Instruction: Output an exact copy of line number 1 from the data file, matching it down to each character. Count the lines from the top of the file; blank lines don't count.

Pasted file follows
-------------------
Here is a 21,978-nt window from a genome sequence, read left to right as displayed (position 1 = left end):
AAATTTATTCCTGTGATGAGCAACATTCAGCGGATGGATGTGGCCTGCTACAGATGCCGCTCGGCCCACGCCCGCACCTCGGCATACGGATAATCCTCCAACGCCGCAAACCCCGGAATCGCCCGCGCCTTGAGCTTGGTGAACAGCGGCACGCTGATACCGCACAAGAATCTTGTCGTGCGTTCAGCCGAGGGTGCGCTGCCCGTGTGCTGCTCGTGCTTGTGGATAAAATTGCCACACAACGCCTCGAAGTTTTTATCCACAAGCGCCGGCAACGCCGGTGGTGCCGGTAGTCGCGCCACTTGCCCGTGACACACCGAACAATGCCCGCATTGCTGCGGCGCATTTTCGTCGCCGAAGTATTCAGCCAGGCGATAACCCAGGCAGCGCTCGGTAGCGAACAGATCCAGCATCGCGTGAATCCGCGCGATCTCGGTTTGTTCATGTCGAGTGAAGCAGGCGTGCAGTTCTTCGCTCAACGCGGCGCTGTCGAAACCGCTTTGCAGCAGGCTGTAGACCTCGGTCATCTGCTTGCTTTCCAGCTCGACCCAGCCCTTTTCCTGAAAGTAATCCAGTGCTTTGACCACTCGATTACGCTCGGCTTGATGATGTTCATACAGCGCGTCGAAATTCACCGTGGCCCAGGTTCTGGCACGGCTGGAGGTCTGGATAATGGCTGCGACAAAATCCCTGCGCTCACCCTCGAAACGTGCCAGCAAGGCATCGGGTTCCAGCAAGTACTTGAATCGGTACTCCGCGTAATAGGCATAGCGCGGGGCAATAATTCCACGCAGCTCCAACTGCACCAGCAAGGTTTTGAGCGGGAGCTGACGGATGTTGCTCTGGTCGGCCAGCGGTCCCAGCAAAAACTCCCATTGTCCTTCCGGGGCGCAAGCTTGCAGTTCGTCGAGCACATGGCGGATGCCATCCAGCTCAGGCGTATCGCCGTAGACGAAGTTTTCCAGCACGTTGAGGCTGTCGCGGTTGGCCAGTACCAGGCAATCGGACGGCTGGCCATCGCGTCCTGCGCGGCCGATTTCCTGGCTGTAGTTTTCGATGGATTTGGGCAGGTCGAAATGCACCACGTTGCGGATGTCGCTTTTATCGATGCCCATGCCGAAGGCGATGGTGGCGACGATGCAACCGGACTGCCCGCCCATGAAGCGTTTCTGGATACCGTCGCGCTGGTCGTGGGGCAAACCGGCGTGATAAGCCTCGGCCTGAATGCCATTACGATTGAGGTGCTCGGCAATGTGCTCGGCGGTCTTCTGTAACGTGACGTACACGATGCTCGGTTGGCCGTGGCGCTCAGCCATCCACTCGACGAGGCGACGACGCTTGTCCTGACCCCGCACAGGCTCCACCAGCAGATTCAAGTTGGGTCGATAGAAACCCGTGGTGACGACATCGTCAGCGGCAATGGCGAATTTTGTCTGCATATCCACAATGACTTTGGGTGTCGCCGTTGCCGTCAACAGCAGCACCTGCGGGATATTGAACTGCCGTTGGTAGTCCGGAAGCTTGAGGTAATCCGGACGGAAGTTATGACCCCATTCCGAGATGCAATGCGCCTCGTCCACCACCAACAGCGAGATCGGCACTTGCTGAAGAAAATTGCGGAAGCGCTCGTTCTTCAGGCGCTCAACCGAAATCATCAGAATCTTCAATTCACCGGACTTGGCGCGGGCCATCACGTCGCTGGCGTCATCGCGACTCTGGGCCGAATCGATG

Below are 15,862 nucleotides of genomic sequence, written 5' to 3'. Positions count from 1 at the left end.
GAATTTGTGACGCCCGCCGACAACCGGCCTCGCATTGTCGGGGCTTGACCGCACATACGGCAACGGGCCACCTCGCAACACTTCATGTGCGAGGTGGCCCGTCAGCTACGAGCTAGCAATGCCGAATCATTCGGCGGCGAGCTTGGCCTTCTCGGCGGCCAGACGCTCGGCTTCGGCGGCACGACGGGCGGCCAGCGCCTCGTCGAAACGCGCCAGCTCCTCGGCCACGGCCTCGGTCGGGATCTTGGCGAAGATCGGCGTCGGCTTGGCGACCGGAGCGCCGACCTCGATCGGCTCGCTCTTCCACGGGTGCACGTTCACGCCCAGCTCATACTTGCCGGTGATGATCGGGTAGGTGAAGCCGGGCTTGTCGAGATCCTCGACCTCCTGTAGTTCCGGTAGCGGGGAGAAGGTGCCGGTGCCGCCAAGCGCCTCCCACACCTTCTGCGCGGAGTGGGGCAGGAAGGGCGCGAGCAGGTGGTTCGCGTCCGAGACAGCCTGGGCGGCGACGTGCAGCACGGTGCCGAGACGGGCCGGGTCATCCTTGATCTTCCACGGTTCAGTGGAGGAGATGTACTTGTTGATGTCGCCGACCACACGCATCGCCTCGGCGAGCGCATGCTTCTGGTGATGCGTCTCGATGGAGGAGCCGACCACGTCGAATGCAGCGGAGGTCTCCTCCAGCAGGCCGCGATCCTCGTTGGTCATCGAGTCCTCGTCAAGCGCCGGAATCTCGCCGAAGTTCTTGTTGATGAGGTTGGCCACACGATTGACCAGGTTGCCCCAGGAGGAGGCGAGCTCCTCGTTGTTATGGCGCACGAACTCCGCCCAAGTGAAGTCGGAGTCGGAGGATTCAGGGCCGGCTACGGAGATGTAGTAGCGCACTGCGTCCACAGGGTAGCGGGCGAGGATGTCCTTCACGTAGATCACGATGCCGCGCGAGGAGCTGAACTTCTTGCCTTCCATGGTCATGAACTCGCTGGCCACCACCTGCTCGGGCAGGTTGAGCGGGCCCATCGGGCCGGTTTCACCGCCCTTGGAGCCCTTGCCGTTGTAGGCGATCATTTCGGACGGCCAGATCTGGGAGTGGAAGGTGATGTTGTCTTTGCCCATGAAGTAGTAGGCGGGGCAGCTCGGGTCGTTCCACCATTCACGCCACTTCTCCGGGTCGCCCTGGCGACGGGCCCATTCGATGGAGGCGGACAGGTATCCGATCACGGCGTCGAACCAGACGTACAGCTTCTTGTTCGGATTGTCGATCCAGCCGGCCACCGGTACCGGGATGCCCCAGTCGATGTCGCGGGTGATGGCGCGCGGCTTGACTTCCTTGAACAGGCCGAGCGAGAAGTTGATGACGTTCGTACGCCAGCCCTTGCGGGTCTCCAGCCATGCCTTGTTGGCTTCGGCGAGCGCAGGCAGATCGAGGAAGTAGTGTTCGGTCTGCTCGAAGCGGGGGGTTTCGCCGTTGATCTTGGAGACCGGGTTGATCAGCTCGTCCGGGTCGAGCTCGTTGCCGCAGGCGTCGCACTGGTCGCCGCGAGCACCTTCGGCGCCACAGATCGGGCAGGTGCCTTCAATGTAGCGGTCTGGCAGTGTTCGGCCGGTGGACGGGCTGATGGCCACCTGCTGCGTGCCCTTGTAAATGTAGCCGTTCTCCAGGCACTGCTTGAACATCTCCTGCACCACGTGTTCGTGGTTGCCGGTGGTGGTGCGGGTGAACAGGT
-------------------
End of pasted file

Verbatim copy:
Here is a 21,978-nt window from a genome sequence, read left to right as displayed (position 1 = left end):